Life of Galileo – Colin Friels and the power to see. (Theatre Review)

Life of Galileo

Belvoir Theatre

3 August to 15 September. You can grab your tickets here. 

Images: Brett Boardman

For Director Eamon Flack, Writer Tom Wright (who adapts this production from the Bertolt Brecht original) and actor Colin Friels, the play Life of Galileo makes a claim for contemporary relevance by exemplifying Galileo as man striving for facts. These facts are posited against ‘truths’ which strikes a particular chord for theatre goers today who live amid a torrent of misinformation over a bed of post-modern disruption and interrogation of the authority of knowledge. Bertolt Brecht wanted to use theatre as a positive critique of society, so it makes sense to apply one of his great plays to a contemporary society if that society is grappling with similar problems. However, for some of us who sit in the audience, the question of ‘Science v’s Religion’ occurs as antiquated, tiresome and surrounded in petulance. Yet, something in the old arguments resonates still, and strikes a chord within us. It is this question I found evoked in the most exciting way by this production currently showing Belvoir, particularly inside a beautiful scene between Galileo (Colin Friels) and one of his acolytes cogently performed by Rajan Velu. Rajan Velu evokes with all the might of religious fervor the passion of the young priest in search of truth who puts to Galileo the plight of the poor including the relief and dignity they find in belief. Galileo rightly responds with the question ‘But why are they hungry?’ This seems at odds with the questions the play grapples with: belief as opposed to faith. But it strikes at the heart of the Kantian perspective Brecht sought to reveal that comes alive in Eamon Flack’s direction of Colin Friels. It is in this question that we find the most exciting provocations called forth by Life of Galileo currently showing at Belvoir.

When Galileo asks the young priest ‘Why are they hungry,’ he strikes at the chord of all ideologies existant that have never eradicated poverty. We are all familiar with Gandhi’s statement that poverty is the worst form of violence. It can be argued there are two distinct forms of violence, subjective and objective. Subjective violence is an act of brutality, such as a murder or a rape. Objective violence cannot be viewed from the same standpoint. Subjective violence takes place as a rupture, a break away from a peaceful, normal state of things. However, objective violence is the violence that is held in place by a description of the normal. “Objective violence is invisible since it sustains the very zero-level standard against which we perceive something as subjectively violent.”[1] The horror for us today lies in this recognition as the poor as receivers of a violent action against them and the church as the holy protectors of its perpetrators. Colin Friels masterly rendering of Galileo transports the scientist through time, away from a post generational veneration, and sets him (protestations intact) in a current day, when we no longer believe in genius nor do we imagine great men must be heroes. This performance calls forth the man, the very human man, who understood that any ideology, belief or faith that allowed poverty to exist was a complete and utter failure. It is with this crystalline observation (what the character played by Colin Friels might call ‘Seeing’) we are gifted a flawless yardstick against which we can measure all ideologies that seek to impose their ideals.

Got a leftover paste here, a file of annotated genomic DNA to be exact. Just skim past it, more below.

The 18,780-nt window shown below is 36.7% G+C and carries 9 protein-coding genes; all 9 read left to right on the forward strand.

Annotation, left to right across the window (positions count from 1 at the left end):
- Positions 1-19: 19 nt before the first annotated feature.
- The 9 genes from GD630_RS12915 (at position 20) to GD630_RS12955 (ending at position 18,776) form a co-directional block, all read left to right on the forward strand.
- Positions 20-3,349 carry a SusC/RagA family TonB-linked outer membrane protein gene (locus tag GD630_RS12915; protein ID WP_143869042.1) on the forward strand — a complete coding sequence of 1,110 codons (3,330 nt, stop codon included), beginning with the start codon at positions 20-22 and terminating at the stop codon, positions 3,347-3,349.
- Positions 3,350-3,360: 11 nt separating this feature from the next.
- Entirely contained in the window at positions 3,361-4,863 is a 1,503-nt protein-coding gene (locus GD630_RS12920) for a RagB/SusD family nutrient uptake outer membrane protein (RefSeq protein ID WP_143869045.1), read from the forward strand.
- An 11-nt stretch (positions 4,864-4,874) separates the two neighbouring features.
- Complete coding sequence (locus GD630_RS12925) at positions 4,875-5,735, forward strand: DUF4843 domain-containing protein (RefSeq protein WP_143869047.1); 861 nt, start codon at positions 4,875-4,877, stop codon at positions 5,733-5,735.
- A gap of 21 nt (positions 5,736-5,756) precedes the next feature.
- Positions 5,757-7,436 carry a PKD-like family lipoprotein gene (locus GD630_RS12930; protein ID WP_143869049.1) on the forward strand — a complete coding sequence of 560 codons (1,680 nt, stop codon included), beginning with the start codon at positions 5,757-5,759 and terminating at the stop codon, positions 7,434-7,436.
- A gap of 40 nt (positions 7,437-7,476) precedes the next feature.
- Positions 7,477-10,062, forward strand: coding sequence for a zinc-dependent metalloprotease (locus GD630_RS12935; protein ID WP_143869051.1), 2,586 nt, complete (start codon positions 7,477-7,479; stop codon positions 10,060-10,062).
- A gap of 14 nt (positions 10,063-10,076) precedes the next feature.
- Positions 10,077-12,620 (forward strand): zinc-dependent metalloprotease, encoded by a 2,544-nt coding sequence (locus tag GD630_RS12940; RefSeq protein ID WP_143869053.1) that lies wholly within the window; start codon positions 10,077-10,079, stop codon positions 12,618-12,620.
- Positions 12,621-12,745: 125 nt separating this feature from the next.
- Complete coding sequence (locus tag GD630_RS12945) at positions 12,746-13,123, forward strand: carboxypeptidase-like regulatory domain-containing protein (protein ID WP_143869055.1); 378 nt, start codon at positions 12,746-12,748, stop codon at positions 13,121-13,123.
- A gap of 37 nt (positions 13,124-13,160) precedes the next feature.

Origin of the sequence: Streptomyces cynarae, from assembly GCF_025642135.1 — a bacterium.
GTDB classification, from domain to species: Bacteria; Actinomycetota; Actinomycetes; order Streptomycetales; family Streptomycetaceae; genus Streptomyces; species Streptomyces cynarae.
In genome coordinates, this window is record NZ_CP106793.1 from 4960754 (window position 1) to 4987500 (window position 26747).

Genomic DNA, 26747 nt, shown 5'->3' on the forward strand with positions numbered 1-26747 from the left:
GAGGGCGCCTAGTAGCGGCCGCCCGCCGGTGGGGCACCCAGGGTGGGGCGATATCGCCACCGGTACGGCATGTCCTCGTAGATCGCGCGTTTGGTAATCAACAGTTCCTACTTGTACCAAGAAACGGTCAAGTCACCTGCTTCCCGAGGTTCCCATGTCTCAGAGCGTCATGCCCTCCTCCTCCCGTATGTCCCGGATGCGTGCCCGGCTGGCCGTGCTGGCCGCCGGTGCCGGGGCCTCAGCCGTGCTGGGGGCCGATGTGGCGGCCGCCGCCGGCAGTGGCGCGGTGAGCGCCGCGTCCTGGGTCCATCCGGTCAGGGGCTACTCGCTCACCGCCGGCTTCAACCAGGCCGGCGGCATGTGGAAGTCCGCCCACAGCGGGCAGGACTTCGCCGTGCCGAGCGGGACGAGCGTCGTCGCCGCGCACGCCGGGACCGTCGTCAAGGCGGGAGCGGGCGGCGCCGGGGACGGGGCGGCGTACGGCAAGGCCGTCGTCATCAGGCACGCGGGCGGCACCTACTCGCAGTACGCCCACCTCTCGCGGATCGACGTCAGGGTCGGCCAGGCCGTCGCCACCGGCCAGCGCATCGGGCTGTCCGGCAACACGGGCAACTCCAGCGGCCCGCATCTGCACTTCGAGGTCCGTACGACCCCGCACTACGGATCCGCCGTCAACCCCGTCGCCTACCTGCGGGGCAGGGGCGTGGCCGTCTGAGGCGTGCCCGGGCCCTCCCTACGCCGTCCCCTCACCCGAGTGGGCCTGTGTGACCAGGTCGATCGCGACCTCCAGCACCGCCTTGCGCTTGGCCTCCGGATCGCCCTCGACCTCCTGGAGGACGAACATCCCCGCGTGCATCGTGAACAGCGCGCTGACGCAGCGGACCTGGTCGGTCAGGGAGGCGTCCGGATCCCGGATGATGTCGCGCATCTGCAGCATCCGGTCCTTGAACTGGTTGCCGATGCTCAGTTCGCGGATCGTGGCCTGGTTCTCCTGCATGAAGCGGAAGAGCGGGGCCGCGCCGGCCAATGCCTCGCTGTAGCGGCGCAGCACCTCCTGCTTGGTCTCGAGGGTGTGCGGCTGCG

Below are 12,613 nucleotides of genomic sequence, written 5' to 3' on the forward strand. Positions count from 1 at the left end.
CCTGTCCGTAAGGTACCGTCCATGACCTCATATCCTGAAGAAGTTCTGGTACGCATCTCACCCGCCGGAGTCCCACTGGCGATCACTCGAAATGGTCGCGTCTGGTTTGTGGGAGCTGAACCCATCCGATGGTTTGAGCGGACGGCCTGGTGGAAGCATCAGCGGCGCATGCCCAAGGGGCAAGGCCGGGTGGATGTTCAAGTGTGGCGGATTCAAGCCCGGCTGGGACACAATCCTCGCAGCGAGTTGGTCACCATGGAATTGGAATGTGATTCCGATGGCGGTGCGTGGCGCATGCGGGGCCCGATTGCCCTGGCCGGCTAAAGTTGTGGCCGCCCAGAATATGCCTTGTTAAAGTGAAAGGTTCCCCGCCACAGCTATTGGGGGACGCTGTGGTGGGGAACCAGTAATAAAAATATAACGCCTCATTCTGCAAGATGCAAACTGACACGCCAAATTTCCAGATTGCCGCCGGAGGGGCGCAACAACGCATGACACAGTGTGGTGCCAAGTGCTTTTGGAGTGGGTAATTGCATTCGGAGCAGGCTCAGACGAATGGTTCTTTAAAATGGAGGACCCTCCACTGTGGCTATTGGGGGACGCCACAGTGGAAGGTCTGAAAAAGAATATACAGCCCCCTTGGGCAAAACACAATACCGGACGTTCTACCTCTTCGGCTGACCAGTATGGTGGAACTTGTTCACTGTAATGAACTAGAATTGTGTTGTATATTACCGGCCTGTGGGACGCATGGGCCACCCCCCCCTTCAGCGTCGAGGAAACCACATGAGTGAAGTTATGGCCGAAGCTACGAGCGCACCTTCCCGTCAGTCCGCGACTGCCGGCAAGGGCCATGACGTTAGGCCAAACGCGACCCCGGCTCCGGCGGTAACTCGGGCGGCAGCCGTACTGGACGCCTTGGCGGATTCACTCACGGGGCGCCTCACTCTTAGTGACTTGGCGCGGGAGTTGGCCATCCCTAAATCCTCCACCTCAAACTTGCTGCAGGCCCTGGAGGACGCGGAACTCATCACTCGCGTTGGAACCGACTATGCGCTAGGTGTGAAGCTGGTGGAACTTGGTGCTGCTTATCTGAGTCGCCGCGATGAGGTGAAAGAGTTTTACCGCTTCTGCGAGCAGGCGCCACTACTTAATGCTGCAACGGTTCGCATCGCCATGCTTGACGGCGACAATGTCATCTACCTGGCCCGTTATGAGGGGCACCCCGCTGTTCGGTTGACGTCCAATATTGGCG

By this standard, any ideology imposing itself is inherently flawed, because none have been able to resolve the violence of poverty. It is in Colin Friels performance, pared down, simplistic, verbose, generous and irreversibly human, that we find the manifestation of Galileo’s point. We see this equally in the frail body of Peter Carroll (who is a stand out in this performance) as it it transformed into power by the Papal Robes a-la The Emperors new clothes, and in Eamon Flack’s decision to turn the theatre into the round so that we are educated and educators at once. The power of simply styled Australian accents calls forth more than the modern day; it transforms Galileo’s clarion call into the cry of a befuddled and stubborn man. The kind we may know.

Eamon Flack has drawn a strong cast together to add dignity and strength to the Brecht play, but it is Colin Friels who claims the stage and successfully carries the weight of the production on his capable shoulders. At several times, he finds himself as Galileo in the centre of the round stage, cast and audience staring inward. This satellite structuring by Eamon Flack coupled with the almighty honesty of the performance, refute the centre of the universe theory for stars, planets, moons and people. Colin Friels rejects hero status and its associated charismas for the passionate efforts of the ordinary clever man who worked hard for his knowledge. This is a beautiful performance that is worth the price of the ticket alone.

This production of Life of Galileo is delicate and gentle, but like the message of the play, it is laid bare for all to see should they choose to look.  It contains a message that should change the lives of all of us, and is presented in a way that can. While true to Bertolt Brecht’s vision for theatre, it is a modest yet robust presentation of ideas that are invigorated for our consumption. The choice to see is up to us, and this is as true for theatre as it is for science.

[1] Slavoj Zizek On Violence.

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